Persimmon homebuyer retention – so what is not to like?
This is not as it first appears. For a start, this only applies to “faults” (I prefer the term defects) that excited and distracted buyers note and report at the time they are first given the keys. Why not make it for ALL DEFECTS notified to Persimmon in the first 6 or 9 months? It should not be limited to just those small, quickly dealt with, cosmetic “faults” which may, or more likely, may not be spotted by buyers on the day they first get the keys to their new home.  This will certainly not be of any help to buyers that later discover they have weak mortar, cracking render, issues with their floors or serious fire safety issues like this 

If Persimmon really are “determined that the experience is not overshadowed by teething problems” why does the company routinely refuse to allow their buyers and/or their professional snagging inspectors access to their homes to check the property before legal completion?

Persimmon "Teething" problem?The homebuyer retention monies are also to be held by the buyer’s solicitor. In most cases this is highly likely to be one that Persimmon has suggested, recommended, or in some cases, even bribed or required the buyer to use. A recent government inquiry found conveyancing solicitors are too close the house builder. There is a clear conflict of interest. The report says: “buyers’ interests ‘cannot be served where they are coerced into using developer-recommended conveyancing solicitors, who rely on repeat business from developers and may not be inclined to put their client’s interest first.”
This is also against the Law – The Consumer Protection from Unfair Trading Regulations 2008, In addition, it also breaches requirement 2.5 of the “limited in its scope” Consumer Code for Homebuilders and SRA rules on conflicts of interest. Yet this has been going on for years! Furthermore, as Patrick Hosking notes in The Times, “there’s a danger the scheme will descend into countless legal disputes, with buyers’ solicitors quickly swallowing up that cash buffer in fees” indeed, as sure as night follows day.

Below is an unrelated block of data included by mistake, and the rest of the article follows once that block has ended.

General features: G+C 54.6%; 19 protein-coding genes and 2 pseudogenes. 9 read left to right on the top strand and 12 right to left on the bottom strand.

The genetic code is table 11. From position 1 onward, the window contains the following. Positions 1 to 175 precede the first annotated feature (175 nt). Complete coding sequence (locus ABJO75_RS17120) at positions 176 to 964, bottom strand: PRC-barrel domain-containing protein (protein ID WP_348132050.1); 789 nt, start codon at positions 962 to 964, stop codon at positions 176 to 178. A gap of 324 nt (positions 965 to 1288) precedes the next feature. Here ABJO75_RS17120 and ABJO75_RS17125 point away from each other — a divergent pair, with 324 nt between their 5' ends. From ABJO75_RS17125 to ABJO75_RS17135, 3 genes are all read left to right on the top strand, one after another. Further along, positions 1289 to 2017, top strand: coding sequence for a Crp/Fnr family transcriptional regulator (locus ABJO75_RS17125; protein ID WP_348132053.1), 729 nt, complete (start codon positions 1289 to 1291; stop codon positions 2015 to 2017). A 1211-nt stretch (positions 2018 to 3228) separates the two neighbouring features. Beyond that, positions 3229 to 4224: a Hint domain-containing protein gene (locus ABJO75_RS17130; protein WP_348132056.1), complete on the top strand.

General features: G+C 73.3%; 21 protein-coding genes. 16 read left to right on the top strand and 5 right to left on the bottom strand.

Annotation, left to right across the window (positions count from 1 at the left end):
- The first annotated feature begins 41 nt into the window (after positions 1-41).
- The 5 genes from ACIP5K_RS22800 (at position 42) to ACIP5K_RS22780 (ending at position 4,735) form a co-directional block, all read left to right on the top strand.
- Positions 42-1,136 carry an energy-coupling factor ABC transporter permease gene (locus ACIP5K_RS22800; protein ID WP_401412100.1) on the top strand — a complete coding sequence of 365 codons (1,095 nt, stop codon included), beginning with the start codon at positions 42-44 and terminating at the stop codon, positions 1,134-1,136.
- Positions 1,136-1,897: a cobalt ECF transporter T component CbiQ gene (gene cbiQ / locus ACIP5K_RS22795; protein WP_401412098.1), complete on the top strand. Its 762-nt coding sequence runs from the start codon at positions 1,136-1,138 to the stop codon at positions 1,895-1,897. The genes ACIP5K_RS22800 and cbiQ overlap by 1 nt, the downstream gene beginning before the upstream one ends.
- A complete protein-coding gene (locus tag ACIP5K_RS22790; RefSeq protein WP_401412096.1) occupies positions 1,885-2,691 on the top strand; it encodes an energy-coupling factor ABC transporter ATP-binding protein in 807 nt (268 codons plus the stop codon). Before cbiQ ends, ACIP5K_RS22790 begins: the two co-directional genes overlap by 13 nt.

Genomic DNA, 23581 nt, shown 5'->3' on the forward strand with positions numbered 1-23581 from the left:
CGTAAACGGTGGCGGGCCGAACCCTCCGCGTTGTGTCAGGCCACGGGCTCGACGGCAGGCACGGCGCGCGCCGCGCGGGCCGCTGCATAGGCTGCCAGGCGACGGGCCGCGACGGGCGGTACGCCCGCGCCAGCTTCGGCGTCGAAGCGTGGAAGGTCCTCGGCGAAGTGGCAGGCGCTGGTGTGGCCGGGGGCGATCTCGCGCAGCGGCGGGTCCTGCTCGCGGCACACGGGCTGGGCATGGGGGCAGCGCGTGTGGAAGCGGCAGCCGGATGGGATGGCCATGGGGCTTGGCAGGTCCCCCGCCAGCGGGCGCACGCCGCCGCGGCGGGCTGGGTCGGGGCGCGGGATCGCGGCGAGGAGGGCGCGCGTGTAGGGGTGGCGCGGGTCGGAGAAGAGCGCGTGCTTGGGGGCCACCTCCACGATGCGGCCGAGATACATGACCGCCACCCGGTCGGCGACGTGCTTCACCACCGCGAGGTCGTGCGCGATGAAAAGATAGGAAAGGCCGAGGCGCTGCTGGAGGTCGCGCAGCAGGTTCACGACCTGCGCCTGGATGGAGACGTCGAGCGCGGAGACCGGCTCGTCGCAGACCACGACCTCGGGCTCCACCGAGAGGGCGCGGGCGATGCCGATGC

Sebastian O’Kelly, 58, chief executive of the Leasehold Knowledge Partnership, told The Times: “Persimmon has an open-ended liability on the snagging issues. If they build something appalling, and so many of our plc housebuilders build houses and flats with major defects, then they have a responsibility to fix them. I don’t think consumers would be able to take much comfort from this.”

So why are Persimmon doing this?
The homebuyer retention initiative comes following statements that the company is to improve customer satisfaction levels after being dogged by complaints about poor build quality. There had been murmurings lately about a buyer’s retention. Paula Higgins from the Home Owners Alliance told The Times last month that her idea of buyer’s being able to hold a 2.5% retention for 6 months “would be a powerful incentive for builders to put problems right”   I told The Times it would be an “administrative nightmare” and that “6 months would be too short.” Unbelievably, I even found myself agreeing, for the first time, with Steve Turner of the Home Builders Federation , when he said that “introducing retentions as the rest of the construction sector is scrapping them is a crude and naïve suggestion that could reduce consumer protection and risks creating a long drawn out legal process – the new homes ombudsman is a better way to help buyers.”  Trade bodies call to scrap retention Retention in construction under review

Pressure from Government – withdrawal of Help to Buy